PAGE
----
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'Godzilla's' baby brother | More Saharan dust will blow into Southeast Texas this week

The dust that arrived last week was considered historic. The dust this week is expected to be more typical.

BEAUMONT, Texas — Get ready for more hazy skies and spectacular sunsets. 

Another round of Saharan dust is forecast to push into Southeast Texas from the Gulf of Mexico this week. The haze will blanket much of the Gulf Coast, bringing poor air quality along with those picture-perfect sunsets. 

"The main impacts of the Saharan dust will be hazy skies during the day, locally reduced visibility, degraded air quality, but with potentially colorful sunrises and sunsets," the National Weather Service said.

The cluster of extremely dry and dusty air known as the Saharan Air Layer forms over the Sahara Desert and moves across the Atlantic Ocean from late spring to early fall, peaking in late June to mid-August, according to the National Oceanic and Atmospheric Administration. It travels 5,000 miles and can occupy a roughly 2-mile thick layer in the atmosphere, NOAA said.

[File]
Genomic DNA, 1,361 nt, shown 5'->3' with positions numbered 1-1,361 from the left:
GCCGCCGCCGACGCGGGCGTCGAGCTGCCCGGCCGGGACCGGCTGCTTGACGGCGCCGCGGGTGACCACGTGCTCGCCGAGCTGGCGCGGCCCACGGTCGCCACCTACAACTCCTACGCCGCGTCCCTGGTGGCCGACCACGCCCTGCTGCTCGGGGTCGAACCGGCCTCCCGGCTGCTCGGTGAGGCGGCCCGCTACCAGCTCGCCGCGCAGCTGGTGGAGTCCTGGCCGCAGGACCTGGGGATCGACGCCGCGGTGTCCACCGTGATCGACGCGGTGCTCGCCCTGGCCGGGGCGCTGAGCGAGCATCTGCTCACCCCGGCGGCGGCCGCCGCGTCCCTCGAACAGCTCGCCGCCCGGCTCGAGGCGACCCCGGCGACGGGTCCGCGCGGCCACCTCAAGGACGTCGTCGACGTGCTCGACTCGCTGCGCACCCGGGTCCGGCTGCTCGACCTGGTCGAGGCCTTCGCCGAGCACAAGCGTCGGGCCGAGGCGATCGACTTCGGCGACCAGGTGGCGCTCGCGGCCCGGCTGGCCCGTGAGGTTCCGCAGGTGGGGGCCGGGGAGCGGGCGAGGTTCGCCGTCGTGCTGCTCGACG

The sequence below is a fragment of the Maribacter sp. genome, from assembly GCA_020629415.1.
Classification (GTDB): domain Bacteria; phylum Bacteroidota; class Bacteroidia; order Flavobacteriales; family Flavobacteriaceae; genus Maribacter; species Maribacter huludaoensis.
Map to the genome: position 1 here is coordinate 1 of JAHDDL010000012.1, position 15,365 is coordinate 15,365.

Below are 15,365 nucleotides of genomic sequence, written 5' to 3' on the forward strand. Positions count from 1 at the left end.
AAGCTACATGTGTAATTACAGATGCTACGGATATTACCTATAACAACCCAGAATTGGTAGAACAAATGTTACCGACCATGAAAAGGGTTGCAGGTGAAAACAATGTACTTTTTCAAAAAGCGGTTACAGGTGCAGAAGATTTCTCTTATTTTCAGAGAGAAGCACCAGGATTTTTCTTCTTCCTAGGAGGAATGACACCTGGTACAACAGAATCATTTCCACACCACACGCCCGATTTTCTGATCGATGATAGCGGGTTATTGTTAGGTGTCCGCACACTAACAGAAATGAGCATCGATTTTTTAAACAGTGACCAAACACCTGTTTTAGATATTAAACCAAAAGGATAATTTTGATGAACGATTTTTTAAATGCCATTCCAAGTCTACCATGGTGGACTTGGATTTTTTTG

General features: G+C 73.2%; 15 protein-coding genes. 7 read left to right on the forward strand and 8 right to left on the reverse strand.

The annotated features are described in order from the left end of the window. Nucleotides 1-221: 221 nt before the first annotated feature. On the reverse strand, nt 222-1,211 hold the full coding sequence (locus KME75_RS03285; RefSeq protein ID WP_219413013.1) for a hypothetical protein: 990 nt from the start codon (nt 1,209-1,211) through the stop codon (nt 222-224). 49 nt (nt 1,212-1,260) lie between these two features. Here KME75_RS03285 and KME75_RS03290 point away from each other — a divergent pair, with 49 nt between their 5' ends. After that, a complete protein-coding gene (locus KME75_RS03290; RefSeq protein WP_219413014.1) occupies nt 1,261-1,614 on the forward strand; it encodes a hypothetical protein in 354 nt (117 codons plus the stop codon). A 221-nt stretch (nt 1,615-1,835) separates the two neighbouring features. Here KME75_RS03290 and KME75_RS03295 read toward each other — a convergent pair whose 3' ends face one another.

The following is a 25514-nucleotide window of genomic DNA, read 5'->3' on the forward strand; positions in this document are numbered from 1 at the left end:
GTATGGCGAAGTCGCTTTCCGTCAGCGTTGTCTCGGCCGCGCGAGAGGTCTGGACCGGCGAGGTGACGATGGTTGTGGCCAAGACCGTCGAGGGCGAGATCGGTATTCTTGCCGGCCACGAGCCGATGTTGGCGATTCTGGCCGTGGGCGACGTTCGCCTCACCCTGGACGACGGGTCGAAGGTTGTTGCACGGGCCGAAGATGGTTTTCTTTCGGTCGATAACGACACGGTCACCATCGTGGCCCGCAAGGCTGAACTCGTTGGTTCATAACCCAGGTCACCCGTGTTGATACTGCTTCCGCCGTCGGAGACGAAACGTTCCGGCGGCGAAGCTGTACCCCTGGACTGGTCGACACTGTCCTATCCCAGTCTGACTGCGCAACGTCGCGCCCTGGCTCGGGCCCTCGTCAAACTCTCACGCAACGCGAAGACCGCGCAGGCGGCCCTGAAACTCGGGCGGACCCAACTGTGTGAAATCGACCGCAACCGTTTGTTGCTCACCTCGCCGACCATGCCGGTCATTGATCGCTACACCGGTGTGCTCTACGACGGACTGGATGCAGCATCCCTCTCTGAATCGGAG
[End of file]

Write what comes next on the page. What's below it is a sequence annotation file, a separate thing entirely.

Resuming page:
Some of the thickest dust, nicknamed "Godzilla" for its unusually large size, arrived in Texas last week. The MODIS Satellite, launched in 2002, has never recorded a Saharan dust plume so thick as it arrived in the U.S.

Some of the dust made it all the way into the Ohio Valley and mid-Atlantic. 

The dust arriving this week is not expected to be as thick as "Godzilla" -- experts say its more like Godzilla's baby brother.

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Those with respiratory issues are impacted most by the dust. It can make breathing hard -- especially for those with asthma and COPD. 

While the dust is bad news for allergy sufferers, it's even worst news for hurricanes. The dusty, dry air keeps hurricanes from forming. It also helps keep water temps in the Atlantic cooler since it keeps sunlight from hitting the water. 

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